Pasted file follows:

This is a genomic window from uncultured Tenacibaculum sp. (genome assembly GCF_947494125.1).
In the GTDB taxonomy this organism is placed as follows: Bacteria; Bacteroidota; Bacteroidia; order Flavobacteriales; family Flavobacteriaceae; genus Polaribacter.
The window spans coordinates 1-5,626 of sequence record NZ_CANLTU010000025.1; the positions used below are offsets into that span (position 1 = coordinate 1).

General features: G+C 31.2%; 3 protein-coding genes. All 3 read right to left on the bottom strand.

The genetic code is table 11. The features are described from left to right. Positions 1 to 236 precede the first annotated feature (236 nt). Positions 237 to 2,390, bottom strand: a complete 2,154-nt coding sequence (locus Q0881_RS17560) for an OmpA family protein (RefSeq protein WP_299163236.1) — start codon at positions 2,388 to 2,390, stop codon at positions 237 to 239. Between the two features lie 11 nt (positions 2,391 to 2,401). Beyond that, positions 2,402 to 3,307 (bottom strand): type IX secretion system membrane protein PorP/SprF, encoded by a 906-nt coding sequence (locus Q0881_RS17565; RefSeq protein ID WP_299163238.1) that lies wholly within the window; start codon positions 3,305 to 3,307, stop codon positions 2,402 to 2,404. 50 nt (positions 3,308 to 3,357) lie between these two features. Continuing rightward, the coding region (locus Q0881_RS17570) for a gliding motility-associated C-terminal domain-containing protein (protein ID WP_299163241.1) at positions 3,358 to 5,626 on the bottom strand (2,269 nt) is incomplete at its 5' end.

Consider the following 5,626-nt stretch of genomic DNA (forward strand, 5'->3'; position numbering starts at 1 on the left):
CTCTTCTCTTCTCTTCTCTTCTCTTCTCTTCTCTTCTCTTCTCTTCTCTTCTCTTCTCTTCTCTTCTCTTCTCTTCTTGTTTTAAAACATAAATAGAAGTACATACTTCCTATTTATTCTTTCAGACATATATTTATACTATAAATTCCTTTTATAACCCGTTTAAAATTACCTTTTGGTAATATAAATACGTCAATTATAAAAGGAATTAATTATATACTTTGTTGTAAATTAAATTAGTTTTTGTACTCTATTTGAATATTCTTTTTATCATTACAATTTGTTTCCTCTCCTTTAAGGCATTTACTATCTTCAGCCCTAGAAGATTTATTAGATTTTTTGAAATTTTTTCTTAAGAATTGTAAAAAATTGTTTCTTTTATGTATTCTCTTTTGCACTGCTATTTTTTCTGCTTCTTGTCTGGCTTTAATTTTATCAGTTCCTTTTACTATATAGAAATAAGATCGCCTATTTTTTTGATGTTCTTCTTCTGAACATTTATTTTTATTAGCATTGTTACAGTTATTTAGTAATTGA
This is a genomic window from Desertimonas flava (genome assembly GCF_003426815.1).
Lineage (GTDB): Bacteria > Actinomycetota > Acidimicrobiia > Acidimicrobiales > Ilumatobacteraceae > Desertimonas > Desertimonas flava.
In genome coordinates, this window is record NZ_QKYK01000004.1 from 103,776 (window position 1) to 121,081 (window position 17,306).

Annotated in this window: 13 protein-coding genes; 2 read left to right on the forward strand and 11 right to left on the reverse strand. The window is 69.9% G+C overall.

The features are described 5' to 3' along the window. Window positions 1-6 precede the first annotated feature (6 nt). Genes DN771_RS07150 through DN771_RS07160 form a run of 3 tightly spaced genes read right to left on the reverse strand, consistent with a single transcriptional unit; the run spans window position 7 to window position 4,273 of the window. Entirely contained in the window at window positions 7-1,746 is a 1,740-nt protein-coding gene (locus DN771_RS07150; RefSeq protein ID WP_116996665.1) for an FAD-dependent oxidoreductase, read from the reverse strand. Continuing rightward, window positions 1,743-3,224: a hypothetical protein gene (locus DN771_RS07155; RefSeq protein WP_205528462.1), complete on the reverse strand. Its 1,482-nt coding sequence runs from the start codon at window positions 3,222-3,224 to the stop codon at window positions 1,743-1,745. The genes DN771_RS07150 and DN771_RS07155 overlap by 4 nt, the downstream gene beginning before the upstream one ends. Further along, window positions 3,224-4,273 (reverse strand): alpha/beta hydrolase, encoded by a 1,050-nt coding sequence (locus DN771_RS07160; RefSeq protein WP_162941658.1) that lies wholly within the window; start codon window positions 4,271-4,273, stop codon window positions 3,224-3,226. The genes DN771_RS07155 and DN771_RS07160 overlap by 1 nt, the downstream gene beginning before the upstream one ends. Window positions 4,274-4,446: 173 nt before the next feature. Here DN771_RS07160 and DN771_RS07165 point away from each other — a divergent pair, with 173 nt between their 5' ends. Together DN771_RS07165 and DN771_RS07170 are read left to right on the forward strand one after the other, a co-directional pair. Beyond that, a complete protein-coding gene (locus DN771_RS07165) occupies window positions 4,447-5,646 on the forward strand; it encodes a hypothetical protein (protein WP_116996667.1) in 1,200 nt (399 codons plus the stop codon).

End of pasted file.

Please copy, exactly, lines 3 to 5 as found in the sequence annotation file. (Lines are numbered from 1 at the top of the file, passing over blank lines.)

The window spans coordinates 1-5,626 of sequence record NZ_CANLTU010000025.1; the positions used below are offsets into that span (position 1 = coordinate 1).

General features: G+C 31.2%; 3 protein-coding genes. All 3 read right to left on the bottom strand.

The genetic code is table 11. The features are described from left to right. Positions 1 to 236 precede the first annotated feature (236 nt). Positions 237 to 2,390, bottom strand: a complete 2,154-nt coding sequence (locus Q0881_RS17560) for an OmpA family protein (RefSeq protein WP_299163236.1) — start codon at positions 2,388 to 2,390, stop codon at positions 237 to 239. Between the two features lie 11 nt (positions 2,391 to 2,401). Beyond that, positions 2,402 to 3,307 (bottom strand): type IX secretion system membrane protein PorP/SprF, encoded by a 906-nt coding sequence (locus Q0881_RS17565; RefSeq protein ID WP_299163238.1) that lies wholly within the window; start codon positions 3,305 to 3,307, stop codon positions 2,402 to 2,404. 50 nt (positions 3,308 to 3,357) lie between these two features. Continuing rightward, the coding region (locus Q0881_RS17570) for a gliding motility-associated C-terminal domain-containing protein (protein ID WP_299163241.1) at positions 3,358 to 5,626 on the bottom strand (2,269 nt) is incomplete at its 5' end.